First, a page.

Regulators need good data to make good policy. As President Obama made clear yesterday in his speech to Congress, it’s important to reform regulations that are “unnecessary or too costly.” He demanded that federal agencies “eliminate rules that don’t make sense.”
But over the last two and a half years, the Commission hasn’t taken the time to make sensible rules. Instead, we crystal-balled benefits and ignored costs that we refuse to measure. And since our rules came into effect, costs for consumers have gone up needlessly as companies pass their costs on or leave markets entirely. These results are unnecessary and do not benefit consumers. We could have minimized them by performing cost-benefit analyses. Today, Politico posted my op-ed explaining in more detail why cost-benefit analysis makes for smart regulation and why the CPSC needs to get back to competent, sensible regulating. You can read it here.
As you turn your calendars, there are a few things you should be keeping in mind. The Commission’s stay on the enforcement of the Third-Party Testing and Certification Rule is gone as of January 1st. So you should make doubly sure that your manufacturing program is in compliance if you make a children’s product that is subject to a testing rule.
And, if you’re a small-batch manufacturer, you should hurry up and sign up on the Commission’s Small Batch Manufacturers’ Registry here to give yourself peace of mind that you are exempt from certain testing requirements until the Commission takes further action.
Finally, and most importantly, in all of the regulations that the Commission has put out over the past two years, we have not given any serious consideration to the cost imposed on the economy. Congress, after hearing some loud complaints, decided to fix that with H.R. 2715, the law passed last summer that requires the Commission to consider ways to reduce the burden of third-party testing, among other things. The Commission published a series of questions on the issue in October, and we asked you for your ideas on the ways the Commission can reduce costs. We need your ideas by January 23rd. So submit your comments here!
I will be pushing internally to make sure that the staff and the Commission give serious, thoughtful consideration to the ways we can reduce costs, and your ideas in particular. But we can only be successful in reducing costs if we get serious—and perhaps out-of-the-box—ideas from you on how we can best achieve those reductions. So, please, help us ensure product safety in the most rational, cost-effective manner possible; send us your comments!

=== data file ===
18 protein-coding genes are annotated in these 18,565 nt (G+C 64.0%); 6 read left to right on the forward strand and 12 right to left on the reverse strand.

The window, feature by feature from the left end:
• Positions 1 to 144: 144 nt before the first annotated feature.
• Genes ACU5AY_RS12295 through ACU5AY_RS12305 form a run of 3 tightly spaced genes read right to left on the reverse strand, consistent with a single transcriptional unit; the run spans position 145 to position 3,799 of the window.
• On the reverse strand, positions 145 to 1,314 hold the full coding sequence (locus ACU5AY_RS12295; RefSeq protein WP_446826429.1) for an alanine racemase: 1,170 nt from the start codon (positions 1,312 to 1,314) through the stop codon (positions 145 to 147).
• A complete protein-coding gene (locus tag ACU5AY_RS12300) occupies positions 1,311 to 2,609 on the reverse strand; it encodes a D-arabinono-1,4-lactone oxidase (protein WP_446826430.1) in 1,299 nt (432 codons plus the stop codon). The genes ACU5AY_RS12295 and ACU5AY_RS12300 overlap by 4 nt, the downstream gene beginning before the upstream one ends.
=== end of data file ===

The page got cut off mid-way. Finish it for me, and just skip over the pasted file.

If you head over to reason.com, you’ll find a column by A. Barton Hinkle that deftly clarifies what the debate is really about when CPSC (or any other agency) is thinking about regulating something. The argument isn’t about whether or not regulations should exist at all or whether our modern lives need any rules. Clearly, they do.
The debate is about where to draw the line. Hinkle writes, “if a . . . rule can prevent 1 million birth defects at a cost of only one dollar, then the regulation merits adoption—and if a regulation would prevent only one birth defect at a cost of $100 trillion, then it does not. In the real world regulations fall within narrower parameters.”
That is where our focus has to be at every Commission meeting. We need to take a regulatory Hippocratic Oath: “Do more good than harm.” Sometimes, that goal will rest on the broad question, to regulate or not to regulate. Most often, however, it will depend on how we choose to regulate and how carefully we draw the lines.
As an example, look at our debate back in July on whether to lower the lead standard for children’s products down to 100 parts-per-million—that is 99.99% lead free. Common sense and the language of the law that required that debate suggested we should look at different kinds of products differently and add a degree of practicality to our decision. Lead in a doorknob and lead in a pacifier are two very different things.
Instead of recognizing that and actually digging into the real problem, we treated the entire universe of children’s products with one heavy hand. We reached for our largest regulatory hammer instead of a scalpel, and we shifted even more costs to businesses when we glibly told them that, if they wanted an exemption, they should come beg us to do the compartmentalized analysis we should have done up front. The result will be more money—and maybe more jobs and companies, too—lost to nothing but process. We could have avoided that result by using our expertise and resources to do the legwork on our own.
I hope we’ll do the hard work in the future, rather than hiding clumsy solutions behind emotional strawmen and cute catchphrases. I hope we’ll listen to the voice of reason.